Teacher Tear Sheets
 
 

Teacher Tear Sheets

 

Touch the Art-Teacher Tear sheets

Lesson Plans and Art Activities


Brush Mona Lisa’s Hair


1-Read story


Discussion:

Look at blow up of Mona Lisa

-How old is this painting? (500 years old, 1503-06)

-Why do you think people back then paint pictures of people?

-Who is this person?

-What are they thinking?

-Are they happy or sad or????

-Discuss idea of portrait/self-portrait

-Show other examples of portraits-Cavalier, Prince, Anolfini, etc.


2-Games


Mona Lisa says…


Play a version of Simon says using “Mona” instead of “Simon”. Be sure to focus on the parts of the face.


Examples “Mona says wiggle your nose.”

“Mona says tug you ear.”

“Mona says blink your eyes three times.”


How do you make a face?


On a large white board, piece of paper, or magnetic board draw a large circle head and draw or place cut outs of the parts of the face. Ask the students about each section of their own head:


“How many eyes do you have?”

“Where do the eyes go on the page?”

“Where is your nose?”

“Find your ears.”

“What is missing from this face so far?”


Students may then participate in the Touch Your Nose Art project.

Touch Your Nose Art


Activity:

-Draw a face (self-portrait or portrait)

-Use multicultural crayons, markers or pencils

-Add a “touch” element such as yarn hair, foam nose, etc.


Touch the Art-Teacher Tear sheets

School and book store art activities


Make Van Gogh’s Bed


1-Read story


Discussion:

Look at blow up of Starry Night

-What do you see in this picture?

-What time of day is it in the picture?

-What is the name/title of the painting?

-If you look in the sky is this what you see?

Twinkle, twinkle little star how I wonder what you are?


Sing the song then play the game…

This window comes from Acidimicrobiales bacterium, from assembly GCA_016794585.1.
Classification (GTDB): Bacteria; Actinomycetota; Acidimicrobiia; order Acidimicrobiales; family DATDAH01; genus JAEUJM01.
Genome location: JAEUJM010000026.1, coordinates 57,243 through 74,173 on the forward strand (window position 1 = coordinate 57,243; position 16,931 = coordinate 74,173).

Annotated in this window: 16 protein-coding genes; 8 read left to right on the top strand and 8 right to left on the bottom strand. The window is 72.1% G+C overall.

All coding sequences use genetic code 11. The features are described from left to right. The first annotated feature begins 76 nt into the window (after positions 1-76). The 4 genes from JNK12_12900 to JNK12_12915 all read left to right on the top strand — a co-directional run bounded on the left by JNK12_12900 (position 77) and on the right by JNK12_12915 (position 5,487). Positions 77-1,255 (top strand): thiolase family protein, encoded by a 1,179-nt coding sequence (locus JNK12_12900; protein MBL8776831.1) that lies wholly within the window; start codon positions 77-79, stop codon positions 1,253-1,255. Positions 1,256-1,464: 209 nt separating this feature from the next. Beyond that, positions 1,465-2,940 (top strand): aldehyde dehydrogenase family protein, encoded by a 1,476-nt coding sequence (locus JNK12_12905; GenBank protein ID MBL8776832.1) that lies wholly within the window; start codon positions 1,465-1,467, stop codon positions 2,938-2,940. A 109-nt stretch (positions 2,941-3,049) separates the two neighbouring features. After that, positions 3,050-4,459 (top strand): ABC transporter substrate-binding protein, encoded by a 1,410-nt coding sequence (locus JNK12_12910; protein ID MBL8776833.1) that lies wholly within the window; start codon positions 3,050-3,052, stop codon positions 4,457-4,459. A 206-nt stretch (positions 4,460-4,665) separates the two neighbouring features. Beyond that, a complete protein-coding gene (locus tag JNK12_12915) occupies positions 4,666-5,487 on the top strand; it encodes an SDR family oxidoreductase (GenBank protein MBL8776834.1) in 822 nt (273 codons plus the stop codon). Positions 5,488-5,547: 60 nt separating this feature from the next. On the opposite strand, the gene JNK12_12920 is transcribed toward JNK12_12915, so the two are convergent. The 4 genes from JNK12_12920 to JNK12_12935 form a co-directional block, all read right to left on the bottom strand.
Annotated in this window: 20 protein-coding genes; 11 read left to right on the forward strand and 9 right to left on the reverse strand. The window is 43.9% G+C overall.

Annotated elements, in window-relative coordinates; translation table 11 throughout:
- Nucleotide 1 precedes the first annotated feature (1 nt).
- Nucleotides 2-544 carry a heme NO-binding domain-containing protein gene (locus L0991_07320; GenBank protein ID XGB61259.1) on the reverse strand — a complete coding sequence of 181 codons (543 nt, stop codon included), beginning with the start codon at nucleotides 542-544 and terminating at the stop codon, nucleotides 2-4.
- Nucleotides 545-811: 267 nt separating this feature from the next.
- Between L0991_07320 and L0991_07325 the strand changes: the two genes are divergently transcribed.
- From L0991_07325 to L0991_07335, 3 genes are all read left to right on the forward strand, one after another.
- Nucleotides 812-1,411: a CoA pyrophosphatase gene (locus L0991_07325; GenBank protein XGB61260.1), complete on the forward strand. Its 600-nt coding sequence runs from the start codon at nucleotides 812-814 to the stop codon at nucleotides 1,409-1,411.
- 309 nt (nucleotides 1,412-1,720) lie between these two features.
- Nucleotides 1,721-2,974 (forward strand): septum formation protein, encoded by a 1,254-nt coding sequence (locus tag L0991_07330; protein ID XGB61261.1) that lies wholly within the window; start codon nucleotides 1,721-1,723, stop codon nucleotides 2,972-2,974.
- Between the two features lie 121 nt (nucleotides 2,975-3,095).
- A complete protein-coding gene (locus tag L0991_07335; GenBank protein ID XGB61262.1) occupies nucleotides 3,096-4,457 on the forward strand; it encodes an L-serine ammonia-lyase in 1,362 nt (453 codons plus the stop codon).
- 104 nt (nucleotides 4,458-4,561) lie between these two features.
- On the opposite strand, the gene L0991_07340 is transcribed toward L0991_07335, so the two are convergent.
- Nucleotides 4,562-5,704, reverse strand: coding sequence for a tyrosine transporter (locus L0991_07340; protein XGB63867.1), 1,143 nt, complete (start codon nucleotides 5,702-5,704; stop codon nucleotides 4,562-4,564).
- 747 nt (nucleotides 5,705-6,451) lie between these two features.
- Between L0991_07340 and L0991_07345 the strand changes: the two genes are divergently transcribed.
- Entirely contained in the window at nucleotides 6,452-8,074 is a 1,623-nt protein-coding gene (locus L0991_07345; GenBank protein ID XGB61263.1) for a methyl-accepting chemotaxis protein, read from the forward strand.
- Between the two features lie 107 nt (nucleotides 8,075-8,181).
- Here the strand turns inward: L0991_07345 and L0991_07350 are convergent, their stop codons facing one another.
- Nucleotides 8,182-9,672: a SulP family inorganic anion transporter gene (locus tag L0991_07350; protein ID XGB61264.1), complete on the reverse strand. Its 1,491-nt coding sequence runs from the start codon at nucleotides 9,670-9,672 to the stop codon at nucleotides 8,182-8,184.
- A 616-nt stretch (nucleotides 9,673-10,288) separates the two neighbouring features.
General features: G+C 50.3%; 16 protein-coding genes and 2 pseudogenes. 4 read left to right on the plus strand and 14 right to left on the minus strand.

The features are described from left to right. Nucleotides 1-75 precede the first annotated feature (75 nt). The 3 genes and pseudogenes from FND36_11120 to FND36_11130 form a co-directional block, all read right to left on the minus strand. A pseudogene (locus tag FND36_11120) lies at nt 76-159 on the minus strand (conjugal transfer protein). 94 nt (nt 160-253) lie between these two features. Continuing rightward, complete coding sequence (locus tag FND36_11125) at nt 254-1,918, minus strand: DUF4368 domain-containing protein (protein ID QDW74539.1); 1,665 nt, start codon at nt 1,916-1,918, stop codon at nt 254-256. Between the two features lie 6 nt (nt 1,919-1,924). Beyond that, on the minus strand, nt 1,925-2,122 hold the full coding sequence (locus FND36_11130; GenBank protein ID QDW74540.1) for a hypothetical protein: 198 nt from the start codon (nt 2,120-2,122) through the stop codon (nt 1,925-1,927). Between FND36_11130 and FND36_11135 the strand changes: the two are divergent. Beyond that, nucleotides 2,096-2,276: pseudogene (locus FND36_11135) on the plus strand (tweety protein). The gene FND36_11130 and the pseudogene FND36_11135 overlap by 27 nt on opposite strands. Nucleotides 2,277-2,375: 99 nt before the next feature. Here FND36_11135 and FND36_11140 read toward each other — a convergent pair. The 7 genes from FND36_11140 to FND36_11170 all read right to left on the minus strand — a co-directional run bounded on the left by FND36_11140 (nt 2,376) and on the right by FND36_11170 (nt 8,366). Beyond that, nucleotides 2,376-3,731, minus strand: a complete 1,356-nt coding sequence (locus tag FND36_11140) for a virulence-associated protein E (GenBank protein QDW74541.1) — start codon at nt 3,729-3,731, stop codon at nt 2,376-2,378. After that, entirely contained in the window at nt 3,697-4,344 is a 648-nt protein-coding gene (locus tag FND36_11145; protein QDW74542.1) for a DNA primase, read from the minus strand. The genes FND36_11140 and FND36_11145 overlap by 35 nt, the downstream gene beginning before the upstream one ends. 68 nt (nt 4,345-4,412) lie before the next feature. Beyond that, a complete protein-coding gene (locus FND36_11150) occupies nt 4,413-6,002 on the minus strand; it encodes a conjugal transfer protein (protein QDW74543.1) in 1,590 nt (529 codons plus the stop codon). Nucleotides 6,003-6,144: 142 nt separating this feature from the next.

Materials:


Large light blue piece of paper (on an easel or chalkboard)

Small piece of paper

Marker


“I’m thinking of something in the sky, can you guess what it is?”


The game leader (or teacher) picks something found in the sky and writes it down on a small piece of paper and folds it so no one can see.


Students take turns guessing. Is it an airplane? Moon? Star? Cloud? Etc. Each time the teacher draws a picture and writes the name of the object on the blue paper filling up the “sky” until someone guesses right. The teacher can pick another object to continue the game until everyone has had a turn. For a variation on the game the students can pick thing found in the night or day sky only.


Touch the Sparkly Starry Night Art


-On blue, black or white paper draw Starry Night with crayon, cray-pas or colored pencils.

-Add sparkly star stickers or glitter glue to create textured touch surface.



Feed Matisse’s Fish


1-Read Story


Discussion:

Look at blow up of Goldfish

-Who feeds the fish?

-Do other animals live there, too?

-How many fish are in the bowl?

2-Games and activities:

This Fish Bowl Game


Materials:


Large easel paper, chalkboard, whiteboard, or magnet board with a simple drawing of a fish bowl

Several colorful, patterned simple cardboard fish (at least one for each student) placed “in” the fish bowl


Each student gets a chance to play the game. The same fish can be picked more than once. The teacher can do the first one to model the game for the students.